Near Death Experiences

Plato, one of the greatest thinkers of all time, lived in Athens from 428 to 348 B.C. His writings on death are extensive and include one of the earliest references to an actual near-death experience. He referenced a Greek soldier who was killed in battle along with many fellow soldiers. The bodies were collected from the battlefield and laid upon a funeral pyre to be burned. The soldier awoke on top of the pyre and described what he had seen on his journey to the realms beyond death. There he had been told that he must return to the physical world to inform men what these other realms were like.

Dr. Raymond Moody has documented hundreds of experiences of individuals who have had a near death experience (NDE). Most near-death experiences have been reported over the last 30 to 40 years because prior to the advent of modern medicine, there was no advanced resuscitation technology available. “Bringing people back” is a fairly recent phenomenon. Today’s research shows almost 5% of the United States population has had a near-death experience.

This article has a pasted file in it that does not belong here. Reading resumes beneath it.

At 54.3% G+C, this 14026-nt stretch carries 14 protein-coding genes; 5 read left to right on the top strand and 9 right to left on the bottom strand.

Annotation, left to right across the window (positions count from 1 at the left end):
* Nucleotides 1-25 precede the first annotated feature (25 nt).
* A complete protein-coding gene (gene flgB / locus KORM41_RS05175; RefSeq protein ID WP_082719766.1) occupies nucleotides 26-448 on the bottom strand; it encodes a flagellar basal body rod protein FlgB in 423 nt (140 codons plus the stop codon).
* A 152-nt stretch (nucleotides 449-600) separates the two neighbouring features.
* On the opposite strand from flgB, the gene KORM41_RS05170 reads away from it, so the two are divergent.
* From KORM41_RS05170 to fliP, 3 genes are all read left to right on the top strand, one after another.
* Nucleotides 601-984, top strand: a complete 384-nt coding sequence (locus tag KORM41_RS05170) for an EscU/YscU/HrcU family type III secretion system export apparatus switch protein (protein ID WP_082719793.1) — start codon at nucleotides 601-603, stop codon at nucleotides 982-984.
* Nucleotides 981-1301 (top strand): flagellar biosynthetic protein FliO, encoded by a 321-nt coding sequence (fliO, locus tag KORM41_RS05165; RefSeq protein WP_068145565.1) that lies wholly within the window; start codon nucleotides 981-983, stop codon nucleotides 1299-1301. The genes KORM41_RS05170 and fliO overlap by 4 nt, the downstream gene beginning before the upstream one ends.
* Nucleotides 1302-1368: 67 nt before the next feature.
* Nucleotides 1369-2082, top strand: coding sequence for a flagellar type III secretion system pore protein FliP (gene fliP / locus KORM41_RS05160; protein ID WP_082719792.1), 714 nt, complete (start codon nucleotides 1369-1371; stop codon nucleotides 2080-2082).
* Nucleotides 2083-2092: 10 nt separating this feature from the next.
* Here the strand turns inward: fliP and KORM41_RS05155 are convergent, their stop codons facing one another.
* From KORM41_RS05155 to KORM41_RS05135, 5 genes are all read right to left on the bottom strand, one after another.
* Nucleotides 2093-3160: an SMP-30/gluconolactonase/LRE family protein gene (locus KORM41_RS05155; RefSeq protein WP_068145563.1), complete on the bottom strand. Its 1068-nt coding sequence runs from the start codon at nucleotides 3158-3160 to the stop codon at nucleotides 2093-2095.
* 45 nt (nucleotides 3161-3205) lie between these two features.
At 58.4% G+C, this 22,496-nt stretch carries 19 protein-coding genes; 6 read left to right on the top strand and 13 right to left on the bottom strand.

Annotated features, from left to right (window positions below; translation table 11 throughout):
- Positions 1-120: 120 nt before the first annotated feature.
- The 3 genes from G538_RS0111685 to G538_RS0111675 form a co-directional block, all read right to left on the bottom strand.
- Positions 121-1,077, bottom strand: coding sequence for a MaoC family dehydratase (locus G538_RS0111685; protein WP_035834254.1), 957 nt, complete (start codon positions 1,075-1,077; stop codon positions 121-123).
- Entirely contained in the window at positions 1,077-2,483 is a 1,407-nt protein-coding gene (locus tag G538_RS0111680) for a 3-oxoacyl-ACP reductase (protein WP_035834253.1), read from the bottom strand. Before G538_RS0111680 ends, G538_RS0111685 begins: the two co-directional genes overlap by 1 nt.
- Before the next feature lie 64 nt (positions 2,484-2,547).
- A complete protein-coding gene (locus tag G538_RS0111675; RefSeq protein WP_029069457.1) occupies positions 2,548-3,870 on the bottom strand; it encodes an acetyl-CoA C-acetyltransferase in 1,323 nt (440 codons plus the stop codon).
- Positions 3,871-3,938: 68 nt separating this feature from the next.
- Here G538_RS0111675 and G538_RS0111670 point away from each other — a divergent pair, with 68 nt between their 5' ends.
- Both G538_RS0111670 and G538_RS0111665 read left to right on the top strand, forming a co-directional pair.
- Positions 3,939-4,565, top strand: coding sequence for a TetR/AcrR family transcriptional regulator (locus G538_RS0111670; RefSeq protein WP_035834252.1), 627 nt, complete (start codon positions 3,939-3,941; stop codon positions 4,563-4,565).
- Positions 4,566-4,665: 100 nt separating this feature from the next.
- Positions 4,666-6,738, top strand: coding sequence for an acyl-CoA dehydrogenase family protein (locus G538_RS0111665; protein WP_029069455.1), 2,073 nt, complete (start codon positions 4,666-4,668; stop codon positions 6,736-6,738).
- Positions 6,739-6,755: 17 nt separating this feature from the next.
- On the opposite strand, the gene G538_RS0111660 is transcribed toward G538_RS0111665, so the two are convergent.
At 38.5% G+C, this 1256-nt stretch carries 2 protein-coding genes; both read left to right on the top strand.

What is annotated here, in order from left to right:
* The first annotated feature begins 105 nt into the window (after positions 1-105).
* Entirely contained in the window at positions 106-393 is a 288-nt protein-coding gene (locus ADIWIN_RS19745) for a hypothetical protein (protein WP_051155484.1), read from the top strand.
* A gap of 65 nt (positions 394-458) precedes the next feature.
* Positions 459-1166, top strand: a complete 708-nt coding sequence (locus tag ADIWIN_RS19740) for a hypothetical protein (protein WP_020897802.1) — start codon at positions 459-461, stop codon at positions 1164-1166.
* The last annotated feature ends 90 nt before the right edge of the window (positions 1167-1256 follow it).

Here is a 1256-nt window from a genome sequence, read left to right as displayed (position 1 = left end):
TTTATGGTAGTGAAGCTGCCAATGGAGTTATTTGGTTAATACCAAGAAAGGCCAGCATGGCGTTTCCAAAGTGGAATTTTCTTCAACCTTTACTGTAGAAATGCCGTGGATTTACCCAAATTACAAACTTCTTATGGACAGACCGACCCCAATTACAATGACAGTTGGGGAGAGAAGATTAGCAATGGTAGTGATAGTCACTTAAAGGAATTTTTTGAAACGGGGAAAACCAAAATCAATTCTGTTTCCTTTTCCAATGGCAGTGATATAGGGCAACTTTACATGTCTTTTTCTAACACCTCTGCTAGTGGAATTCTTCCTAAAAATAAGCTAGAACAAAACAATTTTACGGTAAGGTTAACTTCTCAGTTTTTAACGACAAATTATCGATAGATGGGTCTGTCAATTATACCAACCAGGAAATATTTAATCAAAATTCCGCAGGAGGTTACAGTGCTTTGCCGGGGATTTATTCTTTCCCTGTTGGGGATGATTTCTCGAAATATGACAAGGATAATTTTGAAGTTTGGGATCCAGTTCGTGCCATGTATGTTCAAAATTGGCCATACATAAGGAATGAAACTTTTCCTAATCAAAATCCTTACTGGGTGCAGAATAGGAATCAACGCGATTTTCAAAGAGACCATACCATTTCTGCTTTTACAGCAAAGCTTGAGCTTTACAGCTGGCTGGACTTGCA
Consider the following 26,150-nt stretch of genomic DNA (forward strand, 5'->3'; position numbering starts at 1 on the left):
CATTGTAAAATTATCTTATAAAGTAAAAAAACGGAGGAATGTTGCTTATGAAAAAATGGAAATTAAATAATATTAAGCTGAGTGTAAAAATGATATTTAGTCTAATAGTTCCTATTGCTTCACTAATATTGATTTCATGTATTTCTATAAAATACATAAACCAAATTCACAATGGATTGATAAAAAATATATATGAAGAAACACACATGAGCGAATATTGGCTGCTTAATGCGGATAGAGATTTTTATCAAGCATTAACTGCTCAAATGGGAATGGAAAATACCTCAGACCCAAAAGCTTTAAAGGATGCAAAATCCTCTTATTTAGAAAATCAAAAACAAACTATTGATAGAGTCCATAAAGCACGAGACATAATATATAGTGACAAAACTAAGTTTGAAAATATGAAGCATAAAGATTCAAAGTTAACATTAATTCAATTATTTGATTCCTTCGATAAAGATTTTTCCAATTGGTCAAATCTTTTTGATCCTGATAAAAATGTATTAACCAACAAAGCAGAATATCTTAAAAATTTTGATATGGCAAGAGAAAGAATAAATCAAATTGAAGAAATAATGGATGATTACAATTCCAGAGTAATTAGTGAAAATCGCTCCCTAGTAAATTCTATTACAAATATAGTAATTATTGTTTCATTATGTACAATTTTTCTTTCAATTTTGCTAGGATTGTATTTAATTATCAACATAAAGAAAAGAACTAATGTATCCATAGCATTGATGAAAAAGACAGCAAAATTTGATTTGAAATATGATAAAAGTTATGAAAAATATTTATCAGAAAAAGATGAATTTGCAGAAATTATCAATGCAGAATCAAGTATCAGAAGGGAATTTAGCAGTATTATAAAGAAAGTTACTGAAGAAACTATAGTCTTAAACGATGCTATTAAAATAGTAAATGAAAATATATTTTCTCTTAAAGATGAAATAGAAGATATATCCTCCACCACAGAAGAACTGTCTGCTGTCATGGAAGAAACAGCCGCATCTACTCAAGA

There are many common themes between near death experiences and what is taught in ancient traditions such as Native Americans, Tibetans, and Buddhists. We can’t rely entirely on the experiences of those who have died and have been resuscitated, however, because they usually have had such a brief journey. Typically if some one is not resuscitated within 4-5 minutes it is no longer a near death experience. The ancient traditions of the Native Americans, Tibetans, and Buddhists offer the best references for the death experience based on accounts of those who have journeyed to the realms of spirit and returned.

Specific Steps

The great death rites practiced by the ancient traditions allow us to understand the kind of psychological and emotional closure needed. They provide specific steps to bring reconciliation and healing both to the loved ones and to the person dying. The purpose of the Greatest Journey is to teach the steps to anyone involved in the dying process so they can assist the person who is making the journey beyond death to do so in a peaceful manner, full of light.